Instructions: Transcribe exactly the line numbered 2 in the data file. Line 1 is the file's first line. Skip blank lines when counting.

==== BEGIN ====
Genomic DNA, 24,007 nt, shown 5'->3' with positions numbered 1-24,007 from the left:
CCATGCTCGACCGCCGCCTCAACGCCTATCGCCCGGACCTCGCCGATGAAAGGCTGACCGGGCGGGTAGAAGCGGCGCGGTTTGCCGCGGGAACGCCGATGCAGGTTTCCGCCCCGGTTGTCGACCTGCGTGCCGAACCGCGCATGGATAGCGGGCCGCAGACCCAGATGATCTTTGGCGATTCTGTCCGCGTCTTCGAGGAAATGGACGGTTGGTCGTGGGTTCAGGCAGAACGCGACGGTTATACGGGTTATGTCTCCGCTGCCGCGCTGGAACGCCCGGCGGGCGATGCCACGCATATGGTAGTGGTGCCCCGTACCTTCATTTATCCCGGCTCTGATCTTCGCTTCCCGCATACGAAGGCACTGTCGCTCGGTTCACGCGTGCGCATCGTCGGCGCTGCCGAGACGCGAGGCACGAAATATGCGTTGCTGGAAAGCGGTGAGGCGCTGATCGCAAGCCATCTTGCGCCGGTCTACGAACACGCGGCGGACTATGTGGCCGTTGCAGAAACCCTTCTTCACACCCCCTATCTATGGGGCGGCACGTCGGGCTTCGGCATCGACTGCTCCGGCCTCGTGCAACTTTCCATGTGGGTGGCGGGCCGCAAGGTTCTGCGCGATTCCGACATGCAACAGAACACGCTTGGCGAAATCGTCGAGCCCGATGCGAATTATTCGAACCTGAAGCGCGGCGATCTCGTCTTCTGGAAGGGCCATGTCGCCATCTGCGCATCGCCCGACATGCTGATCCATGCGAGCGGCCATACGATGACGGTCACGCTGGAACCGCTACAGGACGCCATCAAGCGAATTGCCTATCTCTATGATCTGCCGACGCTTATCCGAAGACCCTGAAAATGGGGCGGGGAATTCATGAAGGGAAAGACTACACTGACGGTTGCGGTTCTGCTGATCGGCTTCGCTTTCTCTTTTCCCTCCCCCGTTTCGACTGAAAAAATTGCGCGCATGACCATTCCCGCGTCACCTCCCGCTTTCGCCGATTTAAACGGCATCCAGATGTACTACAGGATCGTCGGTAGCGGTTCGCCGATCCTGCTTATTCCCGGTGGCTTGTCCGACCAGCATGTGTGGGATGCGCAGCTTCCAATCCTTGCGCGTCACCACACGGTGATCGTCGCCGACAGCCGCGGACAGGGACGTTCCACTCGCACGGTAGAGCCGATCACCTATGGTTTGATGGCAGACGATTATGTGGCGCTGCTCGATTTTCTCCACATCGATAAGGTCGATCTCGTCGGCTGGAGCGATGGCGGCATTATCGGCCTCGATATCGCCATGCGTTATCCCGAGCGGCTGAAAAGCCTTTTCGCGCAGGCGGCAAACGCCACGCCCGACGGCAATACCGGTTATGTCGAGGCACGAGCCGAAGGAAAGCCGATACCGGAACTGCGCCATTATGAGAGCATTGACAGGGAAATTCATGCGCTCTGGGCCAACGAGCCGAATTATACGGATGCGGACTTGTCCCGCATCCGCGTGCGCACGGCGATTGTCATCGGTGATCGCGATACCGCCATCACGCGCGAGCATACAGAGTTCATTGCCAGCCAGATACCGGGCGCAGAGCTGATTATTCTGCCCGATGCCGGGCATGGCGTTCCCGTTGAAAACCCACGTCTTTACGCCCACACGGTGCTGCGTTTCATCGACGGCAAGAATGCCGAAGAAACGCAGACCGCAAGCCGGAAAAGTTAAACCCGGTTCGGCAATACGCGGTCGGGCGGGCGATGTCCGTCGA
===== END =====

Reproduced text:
CCATGCTCGACCGCCGCCTCAACGCCTATCGCCCGGACCTCGCCGATGAAAGGCTGACCGGGCGGGTAGAAGCGGCGCGGTTTGCCGCGGGAACGCCGATGCAGGTTTCCGCCCCGGTTGTCGACCTGCGTGCCGAACCGCGCATGGATAGCGGGCCGCAGACCCAGATGATCTTTGGCGATTCTGTCCGCGTCTTCGAGGAAATGGACGGTTGGTCGTGGGTTCAGGCAGAACGCGACGGTTATACGGGTTATGTCTCCGCTGCCGCGCTGGAACGCCCGGCGGGCGATGCCACGCATATGGTAGTGGTGCCCCGTACCTTCATTTATCCCGGCTCTGATCTTCGCTTCCCGCATACGAAGGCACTGTCGCTCGGTTCACGCGTGCGCATCGTCGGCGCTGCCGAGACGCGAGGCACGAAATATGCGTTGCTGGAAAGCGGTGAGGCGCTGATCGCAAGCCATCTTGCGCCGGTCTACGAACACGCGGCGGACTATGTGGCCGTTGCAGAAACCCTTCTTCACACCCCCTATCTATGGGGCGGCACGTCGGGCTTCGGCATCGACTGCTCCGGCCTCGTGCAACTTTCCATGTGGGTGGCGGGCCGCAAGGTTCTGCGCGATTCCGACATGCAACAGAACACGCTTGGCGAAATCGTCGAGCCCGATGCGAATTATTCGAACCTGAAGCGCGGCGATCTCGTCTTCTGGAAGGGCCATGTCGCCATCTGCGCATCGCCCGACATGCTGATCCATGCGAGCGGCCATACGATGACGGTCACGCTGGAACCGCTACAGGACGCCATCAAGCGAATTGCCTATCTCTATGATCTGCCGACGCTTATCCGAAGACCCTGAAAATGGGGCGGGGAATTCATGAAGGGAAAGACTACACTGACGGTTGCGGTTCTGCTGATCGGCTTCGCTTTCTCTTTTCCCTCCCCCGTTTCGACTGAAAAAATTGCGCGCATGACCATTCCCGCGTCACCTCCCGCTTTCGCCGATTTAAACGGCATCCAGATGTACTACAGGATCGTCGGTAGCGGTTCGCCGATCCTGCTTATTCCCGGTGGCTTGTCCGACCAGCATGTGTGGGATGCGCAGCTTCCAATCCTTGCGCGTCACCACACGGTGATCGTCGCCGACAGCCGCGGACAGGGACGTTCCACTCGCACGGTAGAGCCGATCACCTATGGTTTGATGGCAGACGATTATGTGGCGCTGCTCGATTTTCTCCACATCGATAAGGTCGATCTCGTCGGCTGGAGCGATGGCGGCATTATCGGCCTCGATATCGCCATGCGTTATCCCGAGCGGCTGAAAAGCCTTTTCGCGCAGGCGGCAAACGCCACGCCCGACGGCAATACCGGTTATGTCGAGGCACGAGCCGAAGGAAAGCCGATACCGGAACTGCGCCATTATGAGAGCATTGACAGGGAAATTCATGCGCTCTGGGCCAACGAGCCGAATTATACGGATGCGGACTTGTCCCGCATCCGCGTGCGCACGGCGATTGTCATCGGTGATCGCGATACCGCCATCACGCGCGAGCATACAGAGTTCATTGCCAGCCAGATACCGGGCGCAGAGCTGATTATTCTGCCCGATGCCGGGCATGGCGTTCCCGTTGAAAACCCACGTCTTTACGCCCACACGGTGCTGCGTTTCATCGACGGCAAGAATGCCGAAGAAACGCAGACCGCAAGCCGGAAAAGTTAAACCCGGTTCGGCAATACGCGGTCGGGCGGGCGATGTCCGTCGA